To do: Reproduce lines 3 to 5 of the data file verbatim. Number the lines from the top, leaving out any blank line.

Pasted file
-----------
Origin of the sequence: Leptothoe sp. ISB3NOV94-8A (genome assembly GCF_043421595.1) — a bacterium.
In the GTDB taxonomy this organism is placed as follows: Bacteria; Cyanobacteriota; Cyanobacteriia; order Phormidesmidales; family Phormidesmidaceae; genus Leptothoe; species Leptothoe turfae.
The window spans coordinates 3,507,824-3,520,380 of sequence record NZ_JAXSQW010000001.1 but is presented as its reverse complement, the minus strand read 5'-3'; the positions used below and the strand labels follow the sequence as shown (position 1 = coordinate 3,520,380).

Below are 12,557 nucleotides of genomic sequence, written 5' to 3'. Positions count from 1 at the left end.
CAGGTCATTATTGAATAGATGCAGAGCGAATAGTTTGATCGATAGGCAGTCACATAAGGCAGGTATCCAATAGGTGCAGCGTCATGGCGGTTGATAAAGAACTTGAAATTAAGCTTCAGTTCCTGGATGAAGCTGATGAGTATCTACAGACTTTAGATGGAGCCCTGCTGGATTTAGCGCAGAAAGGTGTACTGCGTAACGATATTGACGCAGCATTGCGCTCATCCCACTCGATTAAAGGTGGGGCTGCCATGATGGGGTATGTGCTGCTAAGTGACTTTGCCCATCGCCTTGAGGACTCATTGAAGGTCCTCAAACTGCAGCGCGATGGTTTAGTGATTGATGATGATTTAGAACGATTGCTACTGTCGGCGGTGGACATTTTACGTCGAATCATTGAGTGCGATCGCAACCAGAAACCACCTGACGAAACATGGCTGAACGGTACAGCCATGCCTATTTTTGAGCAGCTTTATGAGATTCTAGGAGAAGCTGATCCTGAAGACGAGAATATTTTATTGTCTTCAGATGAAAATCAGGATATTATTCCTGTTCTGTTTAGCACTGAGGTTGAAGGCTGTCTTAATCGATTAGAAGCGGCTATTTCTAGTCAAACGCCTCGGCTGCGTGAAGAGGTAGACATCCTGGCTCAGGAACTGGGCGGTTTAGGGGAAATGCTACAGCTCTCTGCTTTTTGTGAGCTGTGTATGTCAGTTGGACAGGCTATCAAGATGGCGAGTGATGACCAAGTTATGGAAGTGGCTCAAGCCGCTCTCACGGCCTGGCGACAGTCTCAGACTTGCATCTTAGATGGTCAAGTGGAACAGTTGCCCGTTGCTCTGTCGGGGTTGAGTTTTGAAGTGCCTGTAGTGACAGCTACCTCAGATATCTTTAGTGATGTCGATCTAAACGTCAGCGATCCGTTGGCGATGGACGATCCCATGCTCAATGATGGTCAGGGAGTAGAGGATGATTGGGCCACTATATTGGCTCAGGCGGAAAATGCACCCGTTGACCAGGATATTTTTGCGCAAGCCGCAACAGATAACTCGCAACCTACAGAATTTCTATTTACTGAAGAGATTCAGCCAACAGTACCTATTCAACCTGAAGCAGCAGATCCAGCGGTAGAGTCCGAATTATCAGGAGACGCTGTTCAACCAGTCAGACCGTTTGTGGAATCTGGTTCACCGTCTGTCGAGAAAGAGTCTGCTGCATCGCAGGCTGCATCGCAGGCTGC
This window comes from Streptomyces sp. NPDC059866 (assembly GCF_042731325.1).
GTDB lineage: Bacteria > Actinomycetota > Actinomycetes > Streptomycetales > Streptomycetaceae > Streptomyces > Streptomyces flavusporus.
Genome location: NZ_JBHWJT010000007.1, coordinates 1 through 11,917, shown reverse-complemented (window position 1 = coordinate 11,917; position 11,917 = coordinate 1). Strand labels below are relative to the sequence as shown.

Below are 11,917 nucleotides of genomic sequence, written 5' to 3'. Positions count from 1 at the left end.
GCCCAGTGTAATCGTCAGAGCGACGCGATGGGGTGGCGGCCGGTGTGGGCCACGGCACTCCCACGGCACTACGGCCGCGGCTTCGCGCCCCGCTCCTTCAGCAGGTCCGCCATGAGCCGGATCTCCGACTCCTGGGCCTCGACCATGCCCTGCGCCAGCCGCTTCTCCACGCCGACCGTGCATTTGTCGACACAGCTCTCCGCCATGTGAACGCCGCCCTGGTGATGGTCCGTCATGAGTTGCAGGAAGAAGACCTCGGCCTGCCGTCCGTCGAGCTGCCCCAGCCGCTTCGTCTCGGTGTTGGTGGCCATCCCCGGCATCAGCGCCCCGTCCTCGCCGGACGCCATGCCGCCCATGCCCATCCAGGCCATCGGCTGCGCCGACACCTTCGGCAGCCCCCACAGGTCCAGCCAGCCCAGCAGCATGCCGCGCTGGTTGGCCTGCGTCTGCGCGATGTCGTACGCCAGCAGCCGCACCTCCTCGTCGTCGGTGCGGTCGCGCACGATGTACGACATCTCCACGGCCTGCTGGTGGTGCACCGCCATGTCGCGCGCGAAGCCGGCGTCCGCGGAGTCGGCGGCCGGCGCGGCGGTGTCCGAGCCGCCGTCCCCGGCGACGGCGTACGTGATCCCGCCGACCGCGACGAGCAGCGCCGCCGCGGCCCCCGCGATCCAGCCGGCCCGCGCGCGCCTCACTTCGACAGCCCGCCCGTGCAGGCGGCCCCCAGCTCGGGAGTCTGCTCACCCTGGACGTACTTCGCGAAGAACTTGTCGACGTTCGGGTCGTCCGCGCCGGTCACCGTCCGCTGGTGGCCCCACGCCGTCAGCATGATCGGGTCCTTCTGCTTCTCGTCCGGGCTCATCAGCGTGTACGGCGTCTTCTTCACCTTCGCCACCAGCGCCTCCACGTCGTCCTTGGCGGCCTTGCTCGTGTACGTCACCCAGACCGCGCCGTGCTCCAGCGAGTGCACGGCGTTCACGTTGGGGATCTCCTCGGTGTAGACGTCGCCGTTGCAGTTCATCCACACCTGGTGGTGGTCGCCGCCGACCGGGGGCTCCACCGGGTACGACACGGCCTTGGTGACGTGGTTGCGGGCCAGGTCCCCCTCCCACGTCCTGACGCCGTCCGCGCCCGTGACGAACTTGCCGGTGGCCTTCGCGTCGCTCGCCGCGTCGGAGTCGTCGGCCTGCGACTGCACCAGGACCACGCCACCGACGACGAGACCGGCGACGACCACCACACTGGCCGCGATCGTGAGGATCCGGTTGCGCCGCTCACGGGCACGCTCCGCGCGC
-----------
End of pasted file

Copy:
The window spans coordinates 3,507,824-3,520,380 of sequence record NZ_JAXSQW010000001.1 but is presented as its reverse complement, the minus strand read 5'-3'; the positions used below and the strand labels follow the sequence as shown (position 1 = coordinate 3,520,380).

Below are 12,557 nucleotides of genomic sequence, written 5' to 3'. Positions count from 1 at the left end.
CAGGTCATTATTGAATAGATGCAGAGCGAATAGTTTGATCGATAGGCAGTCACATAAGGCAGGTATCCAATAGGTGCAGCGTCATGGCGGTTGATAAAGAACTTGAAATTAAGCTTCAGTTCCTGGATGAAGCTGATGAGTATCTACAGACTTTAGATGGAGCCCTGCTGGATTTAGCGCAGAAAGGTGTACTGCGTAACGATATTGACGCAGCATTGCGCTCATCCCACTCGATTAAAGGTGGGGCTGCCATGATGGGGTATGTGCTGCTAAGTGACTTTGCCCATCGCCTTGAGGACTCATTGAAGGTCCTCAAACTGCAGCGCGATGGTTTAGTGATTGATGATGATTTAGAACGATTGCTACTGTCGGCGGTGGACATTTTACGTCGAATCATTGAGTGCGATCGCAACCAGAAACCACCTGACGAAACATGGCTGAACGGTACAGCCATGCCTATTTTTGAGCAGCTTTATGAGATTCTAGGAGAAGCTGATCCTGAAGACGAGAATATTTTATTGTCTTCAGATGAAAATCAGGATATTATTCCTGTTCTGTTTAGCACTGAGGTTGAAGGCTGTCTTAATCGATTAGAAGCGGCTATTTCTAGTCAAACGCCTCGGCTGCGTGAAGAGGTAGACATCCTGGCTCAGGAACTGGGCGGTTTAGGGGAAATGCTACAGCTCTCTGCTTTTTGTGAGCTGTGTATGTCAGTTGGACAGGCTATCAAGATGGCGAGTGATGACCAAGTTATGGAAGTGGCTCAAGCCGCTCTCACGGCCTGGCGACAGTCTCAGACTTGCATCTTAGATGGTCAAGTGGAACAGTTGCCCGTTGCTCTGTCGGGGTTGAGTTTTGAAGTGCCTGTAGTGACAGCTACCTCAGATATCTTTAGTGATGTCGATCTAAACGTCAGCGATCCGTTGGCGATGGACGATCCCATGCTCAATGATGGTCAGGGAGTAGAGGATGATTGGGCCACTATATTGGCTCAGGCGGAAAATGCACCCGTTGACCAGGATATTTTTGCGCAAGCCGCAACAGATAACTCGCAACCTACAGAATTTCTATTTACTGAAGAGATTCAGCCAACAGTACCTATTCAACCTGAAGCAGCAGATCCAGCGGTAGAGTCCGAATTATCAGGAGACGCTGTTCAACCAGTCAGACCGTTTGTGGAATCTGGTTCACCGTCTGTCGAGAAAGAGTCTGCTGCATCGCAGGCTGCATCGCAGGCTGC